Arlington, Va. —While state regulators share some concerns regarding loan participations with the National Credit Union Administration (NCUA), NASCUS wrote in a Feb. 21 comment letter that it cannot support the proposal in its current form.
In its letter, NASCUS communicates that concerns regarding loan participations can be mitigated by focusing on strong underwriting, adequate program contract review and effective third party due diligence.
“We strongly recommend NCUA work with state regulators to address supervisory concerns regarding loan participations in a manner that does less harm to the dual chartering system, more effectively mitigates material risk, and improves oversight while not unnecessarily burdening credit unions,” NASCUS wrote. Specifically, NASCUS makes several recommendations to NCUA on loan participations:
- Proposed rulemaking should focus on underwriting and effective adoption and implementation of policies;
- State law and regulation should continue to govern loan participations for state credit unions;
- The proposed rulemaking should focus on non-agriculture commercial lending;
- Waiver provisions should be meaningful;
- Loans sold with recourse should be excluded; and
- Provisions applicable to state-charters should be incorporation within §741.
NASCUS agrees that some material risk with loan participations exists; however NCUA’s proposed rule fails to make a convincing case that it’s the best means to mitigate that risk, especially considering its impact on dual chartering and state law. Historically, state-chartered federally insured credit unions (FISCUs) have looked to state law and regulation to govern their loan participation activities. With this proposal, NCUA is poised to sweep away another distinction between state and federal charters. “Taken together with NCUA’s proposed expansion of credit union service organization (CUSO) rules to cover state-chartered credit unions, this proposed rulemaking would leave very little flexibility for states to authorize distinct powers for their credit unions,” NASCUS stated to NCUA.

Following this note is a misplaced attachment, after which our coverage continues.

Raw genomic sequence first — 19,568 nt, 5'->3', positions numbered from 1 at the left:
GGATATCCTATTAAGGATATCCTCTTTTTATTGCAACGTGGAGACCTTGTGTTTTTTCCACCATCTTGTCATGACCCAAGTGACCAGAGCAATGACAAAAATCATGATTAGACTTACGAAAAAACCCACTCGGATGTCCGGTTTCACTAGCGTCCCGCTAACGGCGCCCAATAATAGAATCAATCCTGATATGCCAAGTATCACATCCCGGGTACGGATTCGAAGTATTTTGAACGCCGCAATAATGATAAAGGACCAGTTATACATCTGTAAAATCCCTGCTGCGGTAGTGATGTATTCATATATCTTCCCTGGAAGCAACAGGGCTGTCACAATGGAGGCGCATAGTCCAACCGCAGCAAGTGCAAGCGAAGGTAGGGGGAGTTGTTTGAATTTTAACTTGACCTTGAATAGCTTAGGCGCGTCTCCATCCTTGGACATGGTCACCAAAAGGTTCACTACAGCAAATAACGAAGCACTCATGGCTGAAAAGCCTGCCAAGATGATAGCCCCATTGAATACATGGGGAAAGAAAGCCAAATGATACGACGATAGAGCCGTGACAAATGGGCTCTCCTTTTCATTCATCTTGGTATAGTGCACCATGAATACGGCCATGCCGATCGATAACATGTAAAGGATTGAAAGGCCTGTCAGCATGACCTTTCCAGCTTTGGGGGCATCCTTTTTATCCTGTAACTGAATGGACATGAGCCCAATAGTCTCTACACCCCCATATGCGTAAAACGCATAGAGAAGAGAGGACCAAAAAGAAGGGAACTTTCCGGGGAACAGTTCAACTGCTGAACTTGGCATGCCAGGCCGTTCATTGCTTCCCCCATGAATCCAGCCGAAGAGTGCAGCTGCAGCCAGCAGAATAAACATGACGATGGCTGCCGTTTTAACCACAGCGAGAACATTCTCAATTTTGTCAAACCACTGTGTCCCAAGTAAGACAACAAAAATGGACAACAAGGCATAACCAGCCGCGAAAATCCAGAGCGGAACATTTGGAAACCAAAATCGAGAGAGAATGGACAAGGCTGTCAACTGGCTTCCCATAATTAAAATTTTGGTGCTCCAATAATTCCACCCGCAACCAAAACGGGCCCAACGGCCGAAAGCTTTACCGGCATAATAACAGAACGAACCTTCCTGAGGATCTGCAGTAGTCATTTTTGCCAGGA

Ultimately, NCUA’s proposal concludes that “certain requirements should be consistent among all FICUs to minimize systemic risk. Increasing numbers and balances in loan participation portfolios, among both federal credit unions and FISCUs, indicate such a regulatory approach is warranted.” NASCUS believes that preempting state law and homogenizing the system is not the best regulatory response to possible systemic risk related to loan participations.
Further, NASCUS recommends the 10 percent risk retention requirement not be extended to state credit unions. While state regulators agree that requiring retention of some part of the loan by the originator is a best practice, the proposed rule is silent as to why 10 percent is the appropriate metric of risk mitigation. While a 10 percent retention may have been long required for federal credit unions, it is new for state charters and deserving of explanation and discussion. State law or regulation should continue to govern this area for state charters.
NASCUS also expressed its concern that the proposed 25 percent limit on originators could have a disproportionate impact on modest sized credit unions. Many credit unions that rely on purchasing loans have developed relationships with specific originators upon whom the purchasing credit union has performed due diligence. The regulatory benefit of limiting exposure to a single originator does not outweigh the detrimental impact of disrupting established, effective relationships and forcing purchasing credit unions into the marketplace to contract with unknown entities.
On other specific provisions, NASCUS suggests the NCUA’s definition of associated borrower is broad. Coupled with a waiver process that NCUA cites as being considered unworkable and not viable by credit unions, the proposed definition will prove unnecessarily cumbersome while returning uncertain regulatory benefit. In addition, NASCUS wrote that NCUA’s definition of credit union organizations is limited, and does not adequately include state credit union credit union service organizations (CUSOs). NASCUS also finds the definition of originating lender as confusing, especially considering that FISCUS are not limited to participating loans made to credit union members.
To view our comment letter, follow this link.